Around the Atlantic: Despite injuries, the Boston Bruins still look like a playoff team
<strong>Will the Boston Bruins beat the Toronto Maple Leafs in the playoffs again?</strong>
Before the start of the season, I was the guy saying that Boston Bruins could be at the top of the Atlantic Division. They’re a competitive team with a couple of high-end players, a bunch of young players, and some very experienced ones as well. After missing playoffs two times in a row in 2014-15 and 2015-16 seasons, they’ve managed to become a decent playoff team.
Currently they are sitting in the first wild-card position, trailing only two points behind the Montreal Canadiens with two games in hand. In the last 10 games before the All-Star break, they posted a 6-3-1 record.
Injuries were the main problem for Bruins this season. At some point, players like Zdeno Chara, Patrice Bergeron, Charlie McAvoy, Jake DeBrusk, Torey Krug and now Tuukka Rask and Joakim Nordstrom have been injured.
Surprisingly, losing Tuukka Rask after an awkward collision with Filip Chytil hurt them less than I thought it would. Jaroslav Halak is having a bounce back season with .919 percentage and seems very confident in the net.
Mostly because of steady goaltending, Bruins have one of the lowest amount of goal against in the league, even after losing two of their top defencemen for several games in November and December.
Their top trio of Marchand – Bergeron – Pastrnak is arguably the best scoring line in the whole league, but David Krejci did a stellar job during Bergeron’s absence. The 32-year-old center played seven games on the first line with Marchand and Pastrnak and had four goals and ten points during that stretch. This season could be one of the most productive seasons for Czech player. Krejci already has 40 points in 49 games and he is currently on pace for 66 or 67 points, which would be the third best season in his career.
David Pastrnak, another Czech forward, has had a brilliant season as well. He is on pace for 45 goals with 27 goals at this moment and no, not every one of his goals were scored against the Leafs.
The Bruins’ depth scoring is probably another problem. The Bergeron line could simply win games for the Bruins, but once their opponent finds a way to disarm them, Boston is in trouble. This is exactly what happened in the playoff series against the Tampa Bay Lightning last year. Putting the Brayden Point line against the Bergeron line cost the Bruins a win in this matchup.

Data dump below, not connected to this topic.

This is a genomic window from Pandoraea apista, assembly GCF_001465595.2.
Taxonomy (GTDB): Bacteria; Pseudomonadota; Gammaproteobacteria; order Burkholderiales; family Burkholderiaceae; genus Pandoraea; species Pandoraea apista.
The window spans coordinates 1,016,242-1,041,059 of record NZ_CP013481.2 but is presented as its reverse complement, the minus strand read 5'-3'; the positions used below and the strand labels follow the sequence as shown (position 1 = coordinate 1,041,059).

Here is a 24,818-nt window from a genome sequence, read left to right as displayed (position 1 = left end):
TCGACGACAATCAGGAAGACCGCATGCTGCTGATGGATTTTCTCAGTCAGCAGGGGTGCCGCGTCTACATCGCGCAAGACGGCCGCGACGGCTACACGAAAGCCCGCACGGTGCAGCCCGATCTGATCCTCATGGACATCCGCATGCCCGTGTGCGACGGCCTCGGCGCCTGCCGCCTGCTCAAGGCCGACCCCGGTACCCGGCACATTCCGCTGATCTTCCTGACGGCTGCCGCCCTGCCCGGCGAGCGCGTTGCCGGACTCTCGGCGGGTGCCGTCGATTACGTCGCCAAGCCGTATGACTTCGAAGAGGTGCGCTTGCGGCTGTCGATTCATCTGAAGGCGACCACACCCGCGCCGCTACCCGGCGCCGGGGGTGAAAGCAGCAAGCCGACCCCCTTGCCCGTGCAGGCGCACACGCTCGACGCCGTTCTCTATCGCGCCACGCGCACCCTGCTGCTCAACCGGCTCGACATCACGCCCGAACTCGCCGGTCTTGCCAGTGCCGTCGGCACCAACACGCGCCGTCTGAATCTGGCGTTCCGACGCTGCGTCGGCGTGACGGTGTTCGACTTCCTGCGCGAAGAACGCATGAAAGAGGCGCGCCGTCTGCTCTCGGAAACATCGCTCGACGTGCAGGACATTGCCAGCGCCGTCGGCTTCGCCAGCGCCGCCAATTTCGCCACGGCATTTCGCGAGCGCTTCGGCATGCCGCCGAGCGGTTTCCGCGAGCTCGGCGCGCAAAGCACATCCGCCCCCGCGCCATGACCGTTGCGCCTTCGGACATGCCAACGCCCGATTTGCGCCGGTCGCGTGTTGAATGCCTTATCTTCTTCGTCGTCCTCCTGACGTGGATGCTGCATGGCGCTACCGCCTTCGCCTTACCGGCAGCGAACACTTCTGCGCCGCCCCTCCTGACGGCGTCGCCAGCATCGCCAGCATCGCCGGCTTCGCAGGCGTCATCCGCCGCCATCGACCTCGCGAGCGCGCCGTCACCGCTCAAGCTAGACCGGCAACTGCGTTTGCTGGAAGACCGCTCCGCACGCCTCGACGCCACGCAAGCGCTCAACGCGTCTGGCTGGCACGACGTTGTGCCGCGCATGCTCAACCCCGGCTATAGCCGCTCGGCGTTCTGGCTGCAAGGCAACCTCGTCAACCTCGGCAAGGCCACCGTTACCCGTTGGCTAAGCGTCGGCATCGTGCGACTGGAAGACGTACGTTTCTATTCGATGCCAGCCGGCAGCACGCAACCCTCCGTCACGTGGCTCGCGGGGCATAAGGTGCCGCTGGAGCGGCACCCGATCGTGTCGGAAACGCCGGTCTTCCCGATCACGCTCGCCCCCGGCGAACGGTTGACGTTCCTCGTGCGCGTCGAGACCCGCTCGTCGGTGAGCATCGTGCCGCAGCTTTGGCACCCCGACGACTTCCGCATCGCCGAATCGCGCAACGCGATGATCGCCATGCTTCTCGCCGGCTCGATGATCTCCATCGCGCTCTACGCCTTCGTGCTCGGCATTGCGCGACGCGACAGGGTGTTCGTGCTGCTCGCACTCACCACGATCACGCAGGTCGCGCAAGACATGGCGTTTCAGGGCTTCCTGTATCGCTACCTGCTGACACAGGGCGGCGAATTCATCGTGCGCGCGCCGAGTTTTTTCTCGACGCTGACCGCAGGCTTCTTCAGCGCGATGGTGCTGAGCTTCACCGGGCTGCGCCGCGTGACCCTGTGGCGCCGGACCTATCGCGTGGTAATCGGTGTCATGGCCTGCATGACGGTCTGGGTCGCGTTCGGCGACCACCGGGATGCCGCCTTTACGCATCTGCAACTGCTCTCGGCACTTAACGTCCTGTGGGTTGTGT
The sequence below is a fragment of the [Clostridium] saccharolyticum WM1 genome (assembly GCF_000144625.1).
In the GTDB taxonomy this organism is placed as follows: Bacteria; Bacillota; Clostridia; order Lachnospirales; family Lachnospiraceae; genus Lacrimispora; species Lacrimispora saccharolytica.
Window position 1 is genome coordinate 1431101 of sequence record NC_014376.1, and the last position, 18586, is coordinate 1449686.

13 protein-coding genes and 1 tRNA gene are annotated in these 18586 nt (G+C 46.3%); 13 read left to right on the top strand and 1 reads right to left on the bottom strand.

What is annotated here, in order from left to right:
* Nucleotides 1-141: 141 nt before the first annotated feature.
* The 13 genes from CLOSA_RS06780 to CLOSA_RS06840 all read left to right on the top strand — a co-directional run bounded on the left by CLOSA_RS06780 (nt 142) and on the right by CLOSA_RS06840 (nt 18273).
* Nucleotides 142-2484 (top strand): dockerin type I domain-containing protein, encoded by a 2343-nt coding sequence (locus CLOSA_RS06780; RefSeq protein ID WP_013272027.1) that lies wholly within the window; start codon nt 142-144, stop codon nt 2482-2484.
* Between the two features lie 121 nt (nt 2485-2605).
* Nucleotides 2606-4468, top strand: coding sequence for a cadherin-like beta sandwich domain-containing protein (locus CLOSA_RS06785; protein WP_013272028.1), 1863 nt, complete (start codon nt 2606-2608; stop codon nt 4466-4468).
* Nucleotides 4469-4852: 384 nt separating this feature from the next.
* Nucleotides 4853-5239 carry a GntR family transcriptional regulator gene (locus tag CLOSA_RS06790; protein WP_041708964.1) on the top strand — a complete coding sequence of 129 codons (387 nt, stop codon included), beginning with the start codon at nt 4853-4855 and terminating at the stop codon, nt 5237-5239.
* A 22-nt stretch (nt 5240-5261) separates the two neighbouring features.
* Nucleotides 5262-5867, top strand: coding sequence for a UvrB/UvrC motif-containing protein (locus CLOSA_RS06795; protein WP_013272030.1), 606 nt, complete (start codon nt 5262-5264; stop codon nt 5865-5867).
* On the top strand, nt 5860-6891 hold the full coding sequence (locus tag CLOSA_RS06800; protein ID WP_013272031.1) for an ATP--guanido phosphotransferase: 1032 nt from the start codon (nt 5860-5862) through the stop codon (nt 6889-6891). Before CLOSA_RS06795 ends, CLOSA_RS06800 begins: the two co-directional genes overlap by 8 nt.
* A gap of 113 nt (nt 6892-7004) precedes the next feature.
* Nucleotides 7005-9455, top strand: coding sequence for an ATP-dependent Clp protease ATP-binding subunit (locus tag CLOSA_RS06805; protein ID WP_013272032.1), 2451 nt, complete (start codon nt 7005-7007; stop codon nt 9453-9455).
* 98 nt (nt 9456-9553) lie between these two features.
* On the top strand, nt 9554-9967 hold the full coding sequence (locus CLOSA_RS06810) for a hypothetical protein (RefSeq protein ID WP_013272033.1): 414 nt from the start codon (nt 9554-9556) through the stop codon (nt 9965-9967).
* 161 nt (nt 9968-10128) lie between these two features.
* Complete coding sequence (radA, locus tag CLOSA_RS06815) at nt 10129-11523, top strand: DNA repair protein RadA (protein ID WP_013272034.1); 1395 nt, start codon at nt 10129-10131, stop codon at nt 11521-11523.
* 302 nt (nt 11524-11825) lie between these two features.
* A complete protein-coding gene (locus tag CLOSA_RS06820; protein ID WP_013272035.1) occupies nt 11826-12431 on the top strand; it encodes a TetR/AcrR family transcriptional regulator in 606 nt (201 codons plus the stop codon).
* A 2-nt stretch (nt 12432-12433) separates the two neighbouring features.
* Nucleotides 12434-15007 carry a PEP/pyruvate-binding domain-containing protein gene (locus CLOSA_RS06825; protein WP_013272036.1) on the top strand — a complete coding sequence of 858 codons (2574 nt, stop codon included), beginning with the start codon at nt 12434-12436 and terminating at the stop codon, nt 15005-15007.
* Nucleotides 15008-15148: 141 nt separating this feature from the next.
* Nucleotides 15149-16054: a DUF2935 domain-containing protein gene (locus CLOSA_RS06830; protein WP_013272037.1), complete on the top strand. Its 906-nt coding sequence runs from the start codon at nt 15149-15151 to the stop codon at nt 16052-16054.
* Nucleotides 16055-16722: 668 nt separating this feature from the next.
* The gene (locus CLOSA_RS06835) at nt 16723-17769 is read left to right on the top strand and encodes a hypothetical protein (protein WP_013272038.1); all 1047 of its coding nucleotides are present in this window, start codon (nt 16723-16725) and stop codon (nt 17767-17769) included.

Boston have two good centers in Bergeron and Krejci, but behind them Bruce Cassidy is trying various combinations. The owner of the longest surname in NHL history, Jakob Forsbacka Karlsson, has spent several games as a center on the third line. But he probably isn’t ready to be a regular 3rd line center for a team competing in the Stanley Cup Playoffs, although he is very skilled offensive player.
Another question who is going to play on the right-wing with Krejci. Pastrnak, Forsbacka Karlsson, Jake DeBrusk, Danton Heinen, David Backes and Anders Bjork have all spent some shifts as a Krejci’s right wing this season. Pastrnak is probably best option, but he is more effective on the first line with Marchand and Bergeron. David Backes’ golden years are probably behind him and he’s mostly playing as a 3rd or 4th liner. Now it’s Jake DeBrusk who is playing on the right side of Krejci’s line. Slovak forward Peter Cehlarik has impressed many Bruins fans in his appearances before the All-Star Break. He scored twice against Flyers and now has three points in three games.
Looking at the advanced statistics, we also notice that their offensive stats are pretty low. They currently have the 19th best PDO in the NHL, which has been driven down by the worst shot percentage in the whole league (fun fact: the Bruins are fourth in save percentage). Boston is also the 5th by team Corsi For, but their low shot percentage makes this advantage almost invisible. Looking for a scoring middle-six winger or a 3rd line center could be their main task at the NHL Trade Deadline, although their resources are pretty limited.
Speaking of prospects, we should mention Urho Vaakanainen and Jake Studnicka, both played at the World Junior Championship. Vaakanainen wona gold medal with Team Finland and even played couple games with Bruins. Jack Studnicka has been traded from the Oshawa Generals to the Niagara IceDogs right after returning from the WJC and has eleven points in his first seven games with his new team.
The Boston Bruins probably are not going to win the Stanley Cup this year, but they are definitely a tough team to face in the playoffs. Assuming that all their best players are healthy, I’d expect them to finish as the 3rd team in the Atlantic Division. If so, they will likely meet Toronto in the first round for the second year in a row and this is probably not the best news for Leafs, who already lost 3 of 4 meetings to Bruins so far this season.